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A New Low for US/Latin American Relations

Yesterday’s cancellation of Brazilian President Dilma Rousseff’s state visit to the White House, scheduled for next month, came as little surprise. Documents leaked by Edward Snowden, and reported by Glenn Greenwald and TV Globo, had caused an uproar in Brazil. According to the documents and reports, the U.S. government had spied on Dilma’s personal communications, and had targeted the computer systems of Brazil’s Petrobras, the big oil company that is majority-owned by the state.

TV Globo’s report indicated that there was information in the targeted Petrobas computer network that could be very valuable to foreign oil companies.  Former President Lula da Silva said that Obama should “personally apologize to the world,” and Dilma also demanded a full public apology – which was not forthcoming.

The rift with Brazil comes at a time of worsening U.S. relations with Latin America, and especially South America. It is indicative of a much deeper problem.  The administration’s refusal to recognize the results of the Venezuelan elections in April of this year, despite the lack of doubt about the results and in stark opposition to the rest of the region, displayed an aggressiveness that Washington hadn’t shown since it aided the 2002 Venezuelan coup.  It brought a sharp rebuke from South America,including Lula and Dilma.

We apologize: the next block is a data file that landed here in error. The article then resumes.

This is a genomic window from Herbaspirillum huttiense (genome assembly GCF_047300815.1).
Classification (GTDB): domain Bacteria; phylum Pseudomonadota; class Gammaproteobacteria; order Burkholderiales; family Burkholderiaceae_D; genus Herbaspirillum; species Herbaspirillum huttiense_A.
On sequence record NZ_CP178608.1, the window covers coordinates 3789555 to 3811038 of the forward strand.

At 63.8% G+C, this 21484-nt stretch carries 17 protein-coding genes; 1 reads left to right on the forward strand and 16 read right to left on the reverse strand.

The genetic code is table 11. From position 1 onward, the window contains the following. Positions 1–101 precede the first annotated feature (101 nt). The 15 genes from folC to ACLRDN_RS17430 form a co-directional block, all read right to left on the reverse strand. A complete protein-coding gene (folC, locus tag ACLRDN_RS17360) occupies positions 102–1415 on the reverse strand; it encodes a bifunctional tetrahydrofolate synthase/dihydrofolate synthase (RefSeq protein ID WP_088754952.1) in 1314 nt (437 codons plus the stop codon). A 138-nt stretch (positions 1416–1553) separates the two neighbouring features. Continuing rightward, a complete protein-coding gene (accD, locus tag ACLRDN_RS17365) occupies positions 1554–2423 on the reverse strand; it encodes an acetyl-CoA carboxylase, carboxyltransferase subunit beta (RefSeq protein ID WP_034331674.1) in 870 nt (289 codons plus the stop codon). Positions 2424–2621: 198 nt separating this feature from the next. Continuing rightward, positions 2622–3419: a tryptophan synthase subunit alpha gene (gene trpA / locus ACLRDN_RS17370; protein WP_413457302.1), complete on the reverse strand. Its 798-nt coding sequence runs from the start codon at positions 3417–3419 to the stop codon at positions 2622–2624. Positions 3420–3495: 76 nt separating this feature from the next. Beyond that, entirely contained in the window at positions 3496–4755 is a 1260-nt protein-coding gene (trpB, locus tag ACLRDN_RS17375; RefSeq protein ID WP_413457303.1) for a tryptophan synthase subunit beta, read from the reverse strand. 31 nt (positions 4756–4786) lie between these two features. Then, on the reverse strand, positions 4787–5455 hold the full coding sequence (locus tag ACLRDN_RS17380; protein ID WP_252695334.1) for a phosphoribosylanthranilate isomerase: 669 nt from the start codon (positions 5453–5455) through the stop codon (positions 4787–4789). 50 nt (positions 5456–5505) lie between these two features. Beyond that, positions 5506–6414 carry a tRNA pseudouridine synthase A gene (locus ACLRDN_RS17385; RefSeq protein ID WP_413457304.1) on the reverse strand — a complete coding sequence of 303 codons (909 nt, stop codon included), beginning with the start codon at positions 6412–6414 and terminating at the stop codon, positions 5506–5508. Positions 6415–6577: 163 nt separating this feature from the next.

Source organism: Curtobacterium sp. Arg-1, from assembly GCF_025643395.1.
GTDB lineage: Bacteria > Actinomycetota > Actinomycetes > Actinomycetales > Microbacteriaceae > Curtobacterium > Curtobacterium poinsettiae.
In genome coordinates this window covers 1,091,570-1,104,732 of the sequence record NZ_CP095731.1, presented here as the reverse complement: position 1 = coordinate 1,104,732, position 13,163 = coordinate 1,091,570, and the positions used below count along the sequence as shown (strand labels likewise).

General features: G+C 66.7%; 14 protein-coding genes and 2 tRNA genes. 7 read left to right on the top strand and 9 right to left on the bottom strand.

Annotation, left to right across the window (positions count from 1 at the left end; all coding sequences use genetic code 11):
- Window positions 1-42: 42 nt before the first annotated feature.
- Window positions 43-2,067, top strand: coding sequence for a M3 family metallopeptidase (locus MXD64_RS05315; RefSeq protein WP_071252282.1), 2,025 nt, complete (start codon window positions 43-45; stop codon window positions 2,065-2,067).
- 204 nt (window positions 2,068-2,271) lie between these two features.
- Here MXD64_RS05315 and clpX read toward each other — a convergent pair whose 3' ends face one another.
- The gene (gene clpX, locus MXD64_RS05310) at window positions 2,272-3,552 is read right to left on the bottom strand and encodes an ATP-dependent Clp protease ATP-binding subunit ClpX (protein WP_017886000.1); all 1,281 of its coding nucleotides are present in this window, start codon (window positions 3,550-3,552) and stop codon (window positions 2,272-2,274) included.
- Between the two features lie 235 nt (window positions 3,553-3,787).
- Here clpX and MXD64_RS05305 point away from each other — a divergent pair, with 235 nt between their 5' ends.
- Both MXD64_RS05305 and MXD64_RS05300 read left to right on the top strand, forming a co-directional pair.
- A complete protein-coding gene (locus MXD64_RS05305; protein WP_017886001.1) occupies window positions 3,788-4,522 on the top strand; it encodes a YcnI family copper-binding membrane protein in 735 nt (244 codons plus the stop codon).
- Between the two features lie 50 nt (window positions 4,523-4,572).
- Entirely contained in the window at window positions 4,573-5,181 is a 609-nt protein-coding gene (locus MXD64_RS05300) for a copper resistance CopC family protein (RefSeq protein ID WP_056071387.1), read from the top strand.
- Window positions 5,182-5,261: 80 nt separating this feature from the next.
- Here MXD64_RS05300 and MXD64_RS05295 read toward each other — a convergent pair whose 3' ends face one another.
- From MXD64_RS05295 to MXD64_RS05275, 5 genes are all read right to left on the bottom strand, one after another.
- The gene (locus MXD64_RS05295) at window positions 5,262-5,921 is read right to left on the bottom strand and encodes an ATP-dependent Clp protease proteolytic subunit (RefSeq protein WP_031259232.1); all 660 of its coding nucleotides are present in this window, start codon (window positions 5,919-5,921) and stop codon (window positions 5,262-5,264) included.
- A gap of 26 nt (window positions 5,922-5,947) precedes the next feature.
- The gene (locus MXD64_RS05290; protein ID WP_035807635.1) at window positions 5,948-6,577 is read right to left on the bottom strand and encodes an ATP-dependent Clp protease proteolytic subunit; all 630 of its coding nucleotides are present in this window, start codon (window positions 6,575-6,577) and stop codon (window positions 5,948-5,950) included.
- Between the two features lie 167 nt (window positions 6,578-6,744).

Less than two months later U.S. Secretary of State John Kerry launched a new “détente,” meeting with his Venezuelan counterpart Elías Jaua in the first such high-level meeting in memory, and implicitly recognizing the election results. But new hopes were quickly dashed when several European governments, clearly acting on behalf of the United States, forced down President Evo Morales’ plane in July.  “They´ve definitely gone crazy,” President Cristina Kirchner tweeted, and UNASUR (the Union of South American Nations) issued a strong denunciation. The gross violation of international law and diplomatic norms was another flamboyant display of Washington’s lack of respect for the region.

It seems that every month there is another indication of how little the Obama administration cares about improving relations.  On July 24 the IMF, at the direction of the U.S. Treasury Department, abandoned its plan to support the Argentine government in its legal battle with “vulture funds.”  The IMF had previously committed to filing a brief with the U.S. Supreme Court supporting the Argentine government.  This was not out of love for Argentina,  but because the lower court’s decision – which would try to prevent Argentina from paying 92 percent of its creditors in order to satisfy the vulture funds – was seen as a threat to future debt restructurings and therefore to the world financial system.  But anti-Argentina lobbyists were allowed to prevail, even against the Treasury Department’s legitimate concern for international financial stability.